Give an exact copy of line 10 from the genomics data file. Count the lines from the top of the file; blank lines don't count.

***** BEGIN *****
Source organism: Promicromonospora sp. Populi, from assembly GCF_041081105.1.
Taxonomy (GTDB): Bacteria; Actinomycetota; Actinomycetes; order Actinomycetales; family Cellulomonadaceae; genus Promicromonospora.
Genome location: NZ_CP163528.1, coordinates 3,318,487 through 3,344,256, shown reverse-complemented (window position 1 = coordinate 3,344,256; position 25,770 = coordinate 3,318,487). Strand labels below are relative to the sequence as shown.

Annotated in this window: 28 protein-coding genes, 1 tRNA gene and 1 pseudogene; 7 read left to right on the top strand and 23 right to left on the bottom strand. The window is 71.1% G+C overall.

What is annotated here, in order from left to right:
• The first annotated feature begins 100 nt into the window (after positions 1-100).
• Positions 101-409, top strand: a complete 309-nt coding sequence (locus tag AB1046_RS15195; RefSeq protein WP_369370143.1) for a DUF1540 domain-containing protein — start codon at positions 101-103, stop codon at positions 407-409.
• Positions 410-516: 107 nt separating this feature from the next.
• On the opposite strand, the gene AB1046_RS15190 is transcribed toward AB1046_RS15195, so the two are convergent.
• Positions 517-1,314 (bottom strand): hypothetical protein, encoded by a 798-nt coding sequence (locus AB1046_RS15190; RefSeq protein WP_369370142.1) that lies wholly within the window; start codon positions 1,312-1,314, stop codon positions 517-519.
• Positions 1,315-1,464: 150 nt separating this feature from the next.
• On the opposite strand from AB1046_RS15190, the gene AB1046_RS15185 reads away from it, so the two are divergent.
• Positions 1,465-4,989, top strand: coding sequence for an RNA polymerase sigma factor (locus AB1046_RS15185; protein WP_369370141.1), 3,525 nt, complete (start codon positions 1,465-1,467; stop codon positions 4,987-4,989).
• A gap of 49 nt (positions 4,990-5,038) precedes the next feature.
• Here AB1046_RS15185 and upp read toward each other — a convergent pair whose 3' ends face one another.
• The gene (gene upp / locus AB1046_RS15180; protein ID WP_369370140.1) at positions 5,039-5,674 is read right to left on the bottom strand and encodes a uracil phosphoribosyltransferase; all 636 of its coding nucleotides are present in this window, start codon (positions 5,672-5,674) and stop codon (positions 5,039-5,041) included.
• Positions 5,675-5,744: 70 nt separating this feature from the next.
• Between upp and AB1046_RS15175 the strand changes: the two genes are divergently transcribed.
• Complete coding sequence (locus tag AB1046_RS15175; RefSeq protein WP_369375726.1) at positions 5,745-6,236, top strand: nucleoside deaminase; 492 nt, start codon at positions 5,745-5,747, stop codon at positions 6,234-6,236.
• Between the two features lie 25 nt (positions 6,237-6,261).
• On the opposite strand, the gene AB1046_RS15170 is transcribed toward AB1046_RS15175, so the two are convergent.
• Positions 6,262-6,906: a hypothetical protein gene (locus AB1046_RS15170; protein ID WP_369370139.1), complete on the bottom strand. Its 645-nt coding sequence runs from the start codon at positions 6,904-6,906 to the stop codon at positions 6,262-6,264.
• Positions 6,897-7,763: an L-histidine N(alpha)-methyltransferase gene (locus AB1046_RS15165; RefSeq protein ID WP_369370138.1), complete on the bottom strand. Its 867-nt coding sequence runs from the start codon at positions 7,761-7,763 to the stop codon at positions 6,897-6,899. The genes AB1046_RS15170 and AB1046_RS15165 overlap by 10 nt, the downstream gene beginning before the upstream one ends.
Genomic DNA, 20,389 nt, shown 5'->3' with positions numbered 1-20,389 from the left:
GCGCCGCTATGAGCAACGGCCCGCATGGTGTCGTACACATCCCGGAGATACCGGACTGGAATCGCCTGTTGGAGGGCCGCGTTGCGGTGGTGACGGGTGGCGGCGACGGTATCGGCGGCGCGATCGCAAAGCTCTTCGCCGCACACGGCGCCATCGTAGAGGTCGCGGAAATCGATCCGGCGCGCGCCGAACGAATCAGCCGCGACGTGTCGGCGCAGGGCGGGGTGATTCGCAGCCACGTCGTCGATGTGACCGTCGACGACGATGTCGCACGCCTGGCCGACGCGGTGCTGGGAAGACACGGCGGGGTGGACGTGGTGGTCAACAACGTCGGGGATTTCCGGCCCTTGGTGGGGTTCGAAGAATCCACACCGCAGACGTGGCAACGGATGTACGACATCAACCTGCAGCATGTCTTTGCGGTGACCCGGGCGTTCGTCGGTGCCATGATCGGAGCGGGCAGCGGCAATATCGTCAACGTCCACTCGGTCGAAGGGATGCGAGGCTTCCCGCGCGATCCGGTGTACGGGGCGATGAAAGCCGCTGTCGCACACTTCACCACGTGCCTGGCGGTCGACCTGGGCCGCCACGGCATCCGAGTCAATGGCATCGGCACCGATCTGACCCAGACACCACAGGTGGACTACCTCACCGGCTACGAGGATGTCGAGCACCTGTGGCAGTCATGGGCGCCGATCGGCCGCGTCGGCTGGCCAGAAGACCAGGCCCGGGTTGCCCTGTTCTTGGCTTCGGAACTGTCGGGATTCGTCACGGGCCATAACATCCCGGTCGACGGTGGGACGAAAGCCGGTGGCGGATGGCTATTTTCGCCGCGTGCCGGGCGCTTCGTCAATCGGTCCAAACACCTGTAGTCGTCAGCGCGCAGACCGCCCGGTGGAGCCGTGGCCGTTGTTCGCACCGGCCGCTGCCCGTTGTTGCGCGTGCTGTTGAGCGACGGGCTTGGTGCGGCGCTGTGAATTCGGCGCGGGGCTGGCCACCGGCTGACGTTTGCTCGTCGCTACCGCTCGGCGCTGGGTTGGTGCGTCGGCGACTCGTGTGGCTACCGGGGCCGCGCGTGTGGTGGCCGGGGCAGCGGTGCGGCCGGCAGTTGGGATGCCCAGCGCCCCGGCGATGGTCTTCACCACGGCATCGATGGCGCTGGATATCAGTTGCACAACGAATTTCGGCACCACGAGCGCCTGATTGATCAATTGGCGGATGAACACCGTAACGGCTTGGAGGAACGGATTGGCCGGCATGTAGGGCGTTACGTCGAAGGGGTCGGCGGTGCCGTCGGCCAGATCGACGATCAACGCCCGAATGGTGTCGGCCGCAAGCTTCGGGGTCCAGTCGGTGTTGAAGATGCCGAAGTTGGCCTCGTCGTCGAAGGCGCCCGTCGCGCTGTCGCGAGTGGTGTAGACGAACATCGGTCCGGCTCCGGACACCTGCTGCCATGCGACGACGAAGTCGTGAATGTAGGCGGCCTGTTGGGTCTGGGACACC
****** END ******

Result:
• Positions 517-1,314 (bottom strand): hypothetical protein, encoded by a 798-nt coding sequence (locus AB1046_RS15190; RefSeq protein WP_369370142.1) that lies wholly within the window; start codon positions 1,312-1,314, stop codon positions 517-519.